An attachment pattern in which the child “gives up” on receiving comfort altogether.
An infant with an anxious-avoidant pattern of attachment will avoid or ignore the caregiver—showing little emotion when the caregiver departs or returns. The infant will not explore very much regardless of who is there. Infants classified as anxious-avoidant (A) represented a puzzle in the early 1970s. They did not exhibit distress on separation, and either ignored the caregiver on their return (A1 subtype) or showed some tendency to approach together with some tendency to ignore or turn away from the caregiver (A2 subtype). Ainsworth and Bell theorized that the apparently unruffled behaviour of the avoidant infants was in fact a mask for distress, a hypothesis later evidenced through studies of the heart-rate of avoidant infants.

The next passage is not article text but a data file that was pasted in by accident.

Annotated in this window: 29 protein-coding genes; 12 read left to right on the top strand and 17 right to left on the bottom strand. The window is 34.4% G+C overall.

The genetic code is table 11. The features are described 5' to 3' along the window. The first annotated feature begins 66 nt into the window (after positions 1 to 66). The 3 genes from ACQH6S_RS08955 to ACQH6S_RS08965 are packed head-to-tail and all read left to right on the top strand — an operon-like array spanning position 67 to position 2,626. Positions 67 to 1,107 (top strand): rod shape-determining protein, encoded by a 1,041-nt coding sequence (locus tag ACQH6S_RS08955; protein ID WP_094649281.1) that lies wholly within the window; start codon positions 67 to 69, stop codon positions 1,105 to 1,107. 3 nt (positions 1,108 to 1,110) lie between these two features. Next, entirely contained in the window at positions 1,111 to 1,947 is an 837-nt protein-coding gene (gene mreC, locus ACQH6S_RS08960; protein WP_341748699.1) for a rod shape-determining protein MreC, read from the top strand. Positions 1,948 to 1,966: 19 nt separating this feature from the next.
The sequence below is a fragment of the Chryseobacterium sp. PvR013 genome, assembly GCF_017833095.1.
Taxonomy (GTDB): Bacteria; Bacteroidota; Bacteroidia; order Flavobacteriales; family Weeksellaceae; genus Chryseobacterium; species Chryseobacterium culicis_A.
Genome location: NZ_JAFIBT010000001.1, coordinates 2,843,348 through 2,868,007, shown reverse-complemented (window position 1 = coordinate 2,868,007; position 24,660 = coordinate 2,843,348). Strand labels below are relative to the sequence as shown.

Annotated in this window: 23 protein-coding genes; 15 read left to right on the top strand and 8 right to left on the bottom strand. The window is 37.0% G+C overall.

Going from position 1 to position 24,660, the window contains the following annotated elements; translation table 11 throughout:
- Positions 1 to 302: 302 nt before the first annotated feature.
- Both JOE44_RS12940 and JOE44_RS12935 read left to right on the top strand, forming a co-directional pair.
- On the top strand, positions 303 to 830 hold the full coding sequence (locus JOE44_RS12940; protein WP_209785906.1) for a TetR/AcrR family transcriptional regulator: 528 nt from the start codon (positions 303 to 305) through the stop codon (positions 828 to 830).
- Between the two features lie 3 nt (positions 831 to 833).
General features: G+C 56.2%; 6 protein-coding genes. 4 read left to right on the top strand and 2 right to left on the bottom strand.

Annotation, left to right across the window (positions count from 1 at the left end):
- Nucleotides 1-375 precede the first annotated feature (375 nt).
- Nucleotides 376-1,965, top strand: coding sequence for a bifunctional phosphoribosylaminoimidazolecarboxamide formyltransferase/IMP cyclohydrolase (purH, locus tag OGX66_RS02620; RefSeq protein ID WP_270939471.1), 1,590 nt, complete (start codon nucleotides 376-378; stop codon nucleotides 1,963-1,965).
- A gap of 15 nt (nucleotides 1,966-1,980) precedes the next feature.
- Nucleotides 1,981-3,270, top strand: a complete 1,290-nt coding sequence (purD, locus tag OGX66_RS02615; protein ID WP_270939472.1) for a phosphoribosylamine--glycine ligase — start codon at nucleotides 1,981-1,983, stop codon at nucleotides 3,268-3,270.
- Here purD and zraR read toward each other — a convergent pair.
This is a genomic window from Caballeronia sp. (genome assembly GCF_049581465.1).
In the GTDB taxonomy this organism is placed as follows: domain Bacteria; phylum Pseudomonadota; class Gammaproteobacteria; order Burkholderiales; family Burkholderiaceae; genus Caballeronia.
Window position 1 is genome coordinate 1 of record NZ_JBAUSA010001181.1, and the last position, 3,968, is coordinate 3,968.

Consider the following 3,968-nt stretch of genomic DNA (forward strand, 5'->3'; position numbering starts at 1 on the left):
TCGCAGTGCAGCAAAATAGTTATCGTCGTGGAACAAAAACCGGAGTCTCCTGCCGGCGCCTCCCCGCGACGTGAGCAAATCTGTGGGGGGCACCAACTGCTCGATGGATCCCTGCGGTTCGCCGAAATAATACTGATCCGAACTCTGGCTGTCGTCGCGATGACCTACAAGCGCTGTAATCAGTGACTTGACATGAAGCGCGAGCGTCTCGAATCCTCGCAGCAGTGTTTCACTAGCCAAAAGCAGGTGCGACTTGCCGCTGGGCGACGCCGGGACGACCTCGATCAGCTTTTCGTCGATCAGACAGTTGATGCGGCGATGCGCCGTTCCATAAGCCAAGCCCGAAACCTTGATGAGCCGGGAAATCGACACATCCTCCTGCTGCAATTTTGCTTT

Main proposed that avoidance has two functions for an infant whose caregiver is consistently unresponsive to their needs. Firstly, avoidant behaviour allows the infant to maintain a conditional proximity with the caregiver: close enough to maintain protection, but distant enough to avoid rebuff. Secondly, the cognitive processes organising avoidant behaviour could help direct attention away from the unfulfilled desire for closeness with the caregiver—avoiding a situation in which the child is overwhelmed with emotion (“disorganized distress”), and therefore unable to maintain control of themselves and achieve even conditional proximity.